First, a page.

Daumit, Gail L ; Dickerson, Faith B. ; Wang, Nae Yuh ; Dalcin, Arlene ; Jerome, Gerald J. ; Anderson, Cheryl A M ; Young, Deborah R. ; Frick, Kevin ; Yu, Airong ; Gennusa, Joseph V. ; Oefinger, Meghan ; Crum, Rosa M ; Charleston, Jeanne B ; Casagrande, Sarah S. ; Guallar, Eliseo ; Goldberg, Richard W. ; Campbell, Leslie M. ; Appel, Lawrence. / A behavioral weight-loss intervention in persons with serious mental illness. In: New England Journal of Medicine. 2013 ; Vol. 368, No. 17. pp. 1594-1602.
@article{d26e0671a547468c8ca5c9cd46b6fc45,
title = "A behavioral weight-loss intervention in persons with serious mental illness",
abstract = "BACKGROUND: Overweight and obesity are epidemic among persons with serious mental illness, yet weight-loss trials systematically exclude this vulnerable population. Lifestyle interventions require adaptation in this group because psychiatric symptoms and cognitive impairment are highly prevalent. Our objective was to determine the effectiveness of an 18-month tailored behavioral weight-loss intervention in adults with serious mental illness. METHODS: We recruited overweight or obese adults from 10 community psychiatric rehabilitation outpatient programs and randomly assigned them to an intervention or a control group. Participants in the intervention group received tailored group and individual weight-management sessions and group exercise sessions. Weight change was assessed at 6, 12, and 18 months. RESULTS: Of 291 participants who underwent randomization, 58.1{\%} had schizophrenia or a schizoaffective disorder, 22.0{\%} had bipolar disorder, and 12.0{\%} had major depression. At baseline, the mean body-mass index (the weight in kilograms divided by the square of the height in meters) was 36.3, and the mean weight was 102.7 kg (225.9 lb). Data on weight at 18 months were obtained from 279 participants. Weight loss in the intervention group increased progressively over the 18-month study period and differed significantly from the control group at each follow-up visit. At 18 months, the mean between-group difference in weight (change in intervention group minus change in control group) was -3.2 kg (-7.0 lb, P = 0.002); 37.8{\%} of the participants in the intervention group lost 5{\%} or more of their initial weight, as compared with 22.7{\%} of those in the control group (P = 0.009). There were no significant between-group differences in adverse events. CONCLUSIONS: A behavioral weight-loss intervention significantly reduced weight over a period of 18 months in overweight and obese adults with serious mental illness. Given the epidemic of obesity and weight-related disease among persons with serious mental illness, our findings support implementation of targeted behavioral weight-loss interventions in this high-risk population. (Funded by the National Institute of Mental Health; ACHIEVE ClinicalTrials.gov number, NCT00902694).",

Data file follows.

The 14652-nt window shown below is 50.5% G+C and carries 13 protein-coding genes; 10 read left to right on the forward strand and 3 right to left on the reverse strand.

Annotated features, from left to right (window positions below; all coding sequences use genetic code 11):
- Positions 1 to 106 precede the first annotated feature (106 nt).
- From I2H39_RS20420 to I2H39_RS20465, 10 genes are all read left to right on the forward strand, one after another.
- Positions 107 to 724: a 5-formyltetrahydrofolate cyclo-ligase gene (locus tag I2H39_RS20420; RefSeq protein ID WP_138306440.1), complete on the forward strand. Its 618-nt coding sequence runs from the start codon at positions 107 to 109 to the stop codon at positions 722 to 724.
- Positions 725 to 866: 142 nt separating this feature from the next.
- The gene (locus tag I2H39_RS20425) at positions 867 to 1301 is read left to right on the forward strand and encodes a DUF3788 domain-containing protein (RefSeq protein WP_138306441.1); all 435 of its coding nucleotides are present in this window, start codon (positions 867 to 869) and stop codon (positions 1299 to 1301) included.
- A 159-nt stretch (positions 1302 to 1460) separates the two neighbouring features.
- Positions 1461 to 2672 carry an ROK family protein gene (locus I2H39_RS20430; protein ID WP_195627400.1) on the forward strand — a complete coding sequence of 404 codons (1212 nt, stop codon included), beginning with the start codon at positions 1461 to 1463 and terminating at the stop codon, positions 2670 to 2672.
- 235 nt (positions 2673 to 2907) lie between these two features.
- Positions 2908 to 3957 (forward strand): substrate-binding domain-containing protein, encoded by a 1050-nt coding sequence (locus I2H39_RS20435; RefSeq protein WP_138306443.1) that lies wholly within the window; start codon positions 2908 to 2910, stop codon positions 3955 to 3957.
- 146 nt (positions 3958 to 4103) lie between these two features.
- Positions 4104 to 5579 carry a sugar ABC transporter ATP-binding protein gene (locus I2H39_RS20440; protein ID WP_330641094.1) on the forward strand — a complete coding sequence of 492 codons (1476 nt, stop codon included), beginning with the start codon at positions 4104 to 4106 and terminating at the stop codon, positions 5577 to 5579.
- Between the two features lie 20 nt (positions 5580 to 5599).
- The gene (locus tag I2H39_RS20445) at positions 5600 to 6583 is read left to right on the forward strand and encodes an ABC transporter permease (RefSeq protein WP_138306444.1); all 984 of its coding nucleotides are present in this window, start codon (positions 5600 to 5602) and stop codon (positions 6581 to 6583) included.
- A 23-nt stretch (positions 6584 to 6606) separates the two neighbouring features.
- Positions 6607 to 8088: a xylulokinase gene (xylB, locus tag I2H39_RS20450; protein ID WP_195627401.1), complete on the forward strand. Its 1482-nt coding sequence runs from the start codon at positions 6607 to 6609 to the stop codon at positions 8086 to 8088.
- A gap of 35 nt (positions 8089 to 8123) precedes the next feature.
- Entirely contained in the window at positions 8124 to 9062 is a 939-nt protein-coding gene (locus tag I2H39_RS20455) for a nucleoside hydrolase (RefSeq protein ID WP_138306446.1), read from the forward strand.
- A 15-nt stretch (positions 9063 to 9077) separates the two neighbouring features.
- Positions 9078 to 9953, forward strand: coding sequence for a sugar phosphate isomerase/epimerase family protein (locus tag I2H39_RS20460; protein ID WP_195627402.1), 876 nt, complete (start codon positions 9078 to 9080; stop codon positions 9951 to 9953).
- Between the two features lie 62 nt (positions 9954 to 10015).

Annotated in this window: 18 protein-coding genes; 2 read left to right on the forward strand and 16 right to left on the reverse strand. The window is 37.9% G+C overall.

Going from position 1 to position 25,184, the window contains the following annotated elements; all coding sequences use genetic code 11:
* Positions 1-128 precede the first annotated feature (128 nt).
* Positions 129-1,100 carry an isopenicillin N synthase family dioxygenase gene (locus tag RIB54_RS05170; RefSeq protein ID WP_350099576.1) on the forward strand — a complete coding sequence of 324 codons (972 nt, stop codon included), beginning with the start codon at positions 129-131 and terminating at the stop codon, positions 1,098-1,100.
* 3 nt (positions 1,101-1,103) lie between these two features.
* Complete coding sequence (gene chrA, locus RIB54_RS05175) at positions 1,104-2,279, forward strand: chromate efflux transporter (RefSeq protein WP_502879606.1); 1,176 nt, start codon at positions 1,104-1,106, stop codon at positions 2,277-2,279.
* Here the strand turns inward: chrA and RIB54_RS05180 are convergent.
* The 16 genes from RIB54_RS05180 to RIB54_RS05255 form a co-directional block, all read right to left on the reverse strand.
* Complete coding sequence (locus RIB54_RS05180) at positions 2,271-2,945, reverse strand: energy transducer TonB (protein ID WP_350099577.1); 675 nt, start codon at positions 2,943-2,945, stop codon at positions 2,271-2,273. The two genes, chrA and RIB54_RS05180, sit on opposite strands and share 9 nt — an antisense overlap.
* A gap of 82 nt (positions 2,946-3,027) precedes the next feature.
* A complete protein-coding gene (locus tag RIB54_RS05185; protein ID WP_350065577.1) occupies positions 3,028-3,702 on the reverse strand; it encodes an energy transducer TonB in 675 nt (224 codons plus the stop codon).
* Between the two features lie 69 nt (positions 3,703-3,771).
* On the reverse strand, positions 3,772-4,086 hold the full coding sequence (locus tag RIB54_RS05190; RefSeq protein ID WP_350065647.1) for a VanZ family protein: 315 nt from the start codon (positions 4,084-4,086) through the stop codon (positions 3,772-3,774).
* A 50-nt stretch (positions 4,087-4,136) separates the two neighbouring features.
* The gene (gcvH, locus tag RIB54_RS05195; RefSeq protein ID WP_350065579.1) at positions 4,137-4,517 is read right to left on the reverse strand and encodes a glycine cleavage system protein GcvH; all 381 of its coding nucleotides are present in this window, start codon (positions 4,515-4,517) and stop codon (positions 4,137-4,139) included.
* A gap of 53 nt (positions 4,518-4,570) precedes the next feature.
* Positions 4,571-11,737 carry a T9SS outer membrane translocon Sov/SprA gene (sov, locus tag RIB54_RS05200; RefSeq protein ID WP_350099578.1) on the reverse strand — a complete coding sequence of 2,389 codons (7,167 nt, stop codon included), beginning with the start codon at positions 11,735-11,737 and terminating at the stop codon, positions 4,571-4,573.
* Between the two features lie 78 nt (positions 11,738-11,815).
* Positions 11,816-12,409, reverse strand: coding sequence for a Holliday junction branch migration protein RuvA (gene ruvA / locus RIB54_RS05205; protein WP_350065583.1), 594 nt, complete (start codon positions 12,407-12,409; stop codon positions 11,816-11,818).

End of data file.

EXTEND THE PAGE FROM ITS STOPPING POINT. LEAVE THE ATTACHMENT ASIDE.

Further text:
author = "Daumit, {Gail L} and Dickerson, {Faith B.} and Wang, {Nae Yuh} and Arlene Dalcin and Jerome, {Gerald J.} and Anderson, {Cheryl A M} and Young, {Deborah R.} and Kevin Frick and Airong Yu and Gennusa, {Joseph V.} and Meghan Oefinger and Crum, {Rosa M} and Charleston, {Jeanne B} and Casagrande, {Sarah S.} and Eliseo Guallar and Goldberg, {Richard W.} and Campbell, {Leslie M.} and Lawrence Appel",
year = "2013",
month = "4",
day = "25",
doi = "10.1056/NEJMoa1214530",
language = "English (US)",
volume = "368",
pages = "1594--1602",
journal = "New England Journal of Medicine",
issn = "0028-4793",
publisher = "Massachussetts Medical Society",
number = "17",

}

TY - JOUR

T1 - A behavioral weight-loss intervention in persons with serious mental illness

AU - Daumit, Gail L

AU - Dickerson, Faith B.

AU - Wang, Nae Yuh

AU - Dalcin, Arlene

AU - Jerome, Gerald J.

AU - Anderson, Cheryl A M

AU - Young, Deborah R.

AU - Frick, Kevin

AU - Yu, Airong

AU - Gennusa, Joseph V.

AU - Oefinger, Meghan

AU - Crum, Rosa M

AU - Charleston, Jeanne B

AU - Casagrande, Sarah S.

AU - Guallar, Eliseo

AU - Goldberg, Richard W.

AU - Campbell, Leslie M.

AU - Appel, Lawrence

PY - 2013/4/25

Y1 - 2013/4/25